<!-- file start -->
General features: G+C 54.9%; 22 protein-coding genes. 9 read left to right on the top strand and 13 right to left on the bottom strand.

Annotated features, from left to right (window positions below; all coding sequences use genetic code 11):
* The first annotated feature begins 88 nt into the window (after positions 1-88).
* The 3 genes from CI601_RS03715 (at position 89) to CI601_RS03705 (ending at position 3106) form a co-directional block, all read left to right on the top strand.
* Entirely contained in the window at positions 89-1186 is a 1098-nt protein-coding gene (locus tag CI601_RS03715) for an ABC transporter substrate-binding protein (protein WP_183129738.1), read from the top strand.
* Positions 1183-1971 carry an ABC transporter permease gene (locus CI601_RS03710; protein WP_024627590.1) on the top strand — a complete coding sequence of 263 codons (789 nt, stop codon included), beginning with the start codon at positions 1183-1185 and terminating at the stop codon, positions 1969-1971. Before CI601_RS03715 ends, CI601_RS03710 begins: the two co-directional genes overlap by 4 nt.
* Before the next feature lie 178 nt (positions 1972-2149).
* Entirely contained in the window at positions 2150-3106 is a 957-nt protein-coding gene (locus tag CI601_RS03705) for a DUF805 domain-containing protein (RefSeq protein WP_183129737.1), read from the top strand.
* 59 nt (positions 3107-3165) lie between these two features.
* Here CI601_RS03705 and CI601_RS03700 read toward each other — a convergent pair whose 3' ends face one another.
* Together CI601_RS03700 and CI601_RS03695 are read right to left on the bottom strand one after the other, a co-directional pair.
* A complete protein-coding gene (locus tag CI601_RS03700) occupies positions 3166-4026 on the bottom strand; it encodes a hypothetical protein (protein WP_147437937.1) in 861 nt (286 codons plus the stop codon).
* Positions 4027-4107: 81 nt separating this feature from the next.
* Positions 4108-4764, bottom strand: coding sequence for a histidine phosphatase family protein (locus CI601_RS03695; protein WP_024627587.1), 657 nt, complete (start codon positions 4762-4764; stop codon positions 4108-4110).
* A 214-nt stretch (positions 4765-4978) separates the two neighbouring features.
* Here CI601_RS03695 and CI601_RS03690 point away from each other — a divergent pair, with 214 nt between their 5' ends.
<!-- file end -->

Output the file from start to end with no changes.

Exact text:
General features: G+C 54.9%; 22 protein-coding genes. 9 read left to right on the top strand and 13 right to left on the bottom strand.

Annotated features, from left to right (window positions below; all coding sequences use genetic code 11):
* The first annotated feature begins 88 nt into the window (after positions 1-88).
* The 3 genes from CI601_RS03715 (at position 89) to CI601_RS03705 (ending at position 3106) form a co-directional block, all read left to right on the top strand.
* Entirely contained in the window at positions 89-1186 is a 1098-nt protein-coding gene (locus tag CI601_RS03715) for an ABC transporter substrate-binding protein (protein WP_183129738.1), read from the top strand.
* Positions 1183-1971 carry an ABC transporter permease gene (locus CI601_RS03710; protein WP_024627590.1) on the top strand — a complete coding sequence of 263 codons (789 nt, stop codon included), beginning with the start codon at positions 1183-1185 and terminating at the stop codon, positions 1969-1971. Before CI601_RS03715 ends, CI601_RS03710 begins: the two co-directional genes overlap by 4 nt.
* Before the next feature lie 178 nt (positions 1972-2149).
* Entirely contained in the window at positions 2150-3106 is a 957-nt protein-coding gene (locus tag CI601_RS03705) for a DUF805 domain-containing protein (RefSeq protein WP_183129737.1), read from the top strand.
* 59 nt (positions 3107-3165) lie between these two features.
* Here CI601_RS03705 and CI601_RS03700 read toward each other — a convergent pair whose 3' ends face one another.
* Together CI601_RS03700 and CI601_RS03695 are read right to left on the bottom strand one after the other, a co-directional pair.
* A complete protein-coding gene (locus tag CI601_RS03700) occupies positions 3166-4026 on the bottom strand; it encodes a hypothetical protein (protein WP_147437937.1) in 861 nt (286 codons plus the stop codon).
* Positions 4027-4107: 81 nt separating this feature from the next.
* Positions 4108-4764, bottom strand: coding sequence for a histidine phosphatase family protein (locus CI601_RS03695; protein WP_024627587.1), 657 nt, complete (start codon positions 4762-4764; stop codon positions 4108-4110).
* A 214-nt stretch (positions 4765-4978) separates the two neighbouring features.
* Here CI601_RS03695 and CI601_RS03690 point away from each other — a divergent pair, with 214 nt between their 5' ends.